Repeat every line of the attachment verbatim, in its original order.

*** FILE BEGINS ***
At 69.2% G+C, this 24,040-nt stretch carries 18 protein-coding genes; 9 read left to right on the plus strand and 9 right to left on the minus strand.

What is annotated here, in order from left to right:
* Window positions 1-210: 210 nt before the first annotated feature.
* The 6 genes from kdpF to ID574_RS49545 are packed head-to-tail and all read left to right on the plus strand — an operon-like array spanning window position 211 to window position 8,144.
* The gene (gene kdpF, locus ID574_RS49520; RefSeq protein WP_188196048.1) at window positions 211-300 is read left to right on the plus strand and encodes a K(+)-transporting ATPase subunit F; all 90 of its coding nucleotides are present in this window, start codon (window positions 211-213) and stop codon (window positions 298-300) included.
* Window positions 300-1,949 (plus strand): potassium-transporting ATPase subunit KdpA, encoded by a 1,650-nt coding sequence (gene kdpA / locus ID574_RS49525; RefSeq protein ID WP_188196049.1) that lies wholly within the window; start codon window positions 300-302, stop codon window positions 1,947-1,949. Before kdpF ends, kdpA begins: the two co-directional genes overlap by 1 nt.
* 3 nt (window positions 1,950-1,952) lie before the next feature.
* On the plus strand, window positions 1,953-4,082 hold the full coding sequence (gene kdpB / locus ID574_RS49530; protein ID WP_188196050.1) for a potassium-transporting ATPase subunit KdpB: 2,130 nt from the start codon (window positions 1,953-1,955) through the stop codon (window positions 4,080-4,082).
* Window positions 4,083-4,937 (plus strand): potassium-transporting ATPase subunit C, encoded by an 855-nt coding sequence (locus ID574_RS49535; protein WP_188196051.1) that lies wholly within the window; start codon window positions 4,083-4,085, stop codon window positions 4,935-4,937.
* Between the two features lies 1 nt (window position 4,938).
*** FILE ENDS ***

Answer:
At 69.2% G+C, this 24,040-nt stretch carries 18 protein-coding genes; 9 read left to right on the plus strand and 9 right to left on the minus strand.

What is annotated here, in order from left to right:
* Window positions 1-210: 210 nt before the first annotated feature.
* The 6 genes from kdpF to ID574_RS49545 are packed head-to-tail and all read left to right on the plus strand — an operon-like array spanning window position 211 to window position 8,144.
* The gene (gene kdpF, locus ID574_RS49520; RefSeq protein WP_188196048.1) at window positions 211-300 is read left to right on the plus strand and encodes a K(+)-transporting ATPase subunit F; all 90 of its coding nucleotides are present in this window, start codon (window positions 211-213) and stop codon (window positions 298-300) included.
* Window positions 300-1,949 (plus strand): potassium-transporting ATPase subunit KdpA, encoded by a 1,650-nt coding sequence (gene kdpA / locus ID574_RS49525; RefSeq protein ID WP_188196049.1) that lies wholly within the window; start codon window positions 300-302, stop codon window positions 1,947-1,949. Before kdpF ends, kdpA begins: the two co-directional genes overlap by 1 nt.
* 3 nt (window positions 1,950-1,952) lie before the next feature.
* On the plus strand, window positions 1,953-4,082 hold the full coding sequence (gene kdpB / locus ID574_RS49530; protein ID WP_188196050.1) for a potassium-transporting ATPase subunit KdpB: 2,130 nt from the start codon (window positions 1,953-1,955) through the stop codon (window positions 4,080-4,082).
* Window positions 4,083-4,937 (plus strand): potassium-transporting ATPase subunit C, encoded by an 855-nt coding sequence (locus ID574_RS49535; protein WP_188196051.1) that lies wholly within the window; start codon window positions 4,083-4,085, stop codon window positions 4,935-4,937.
* Between the two features lies 1 nt (window position 4,938).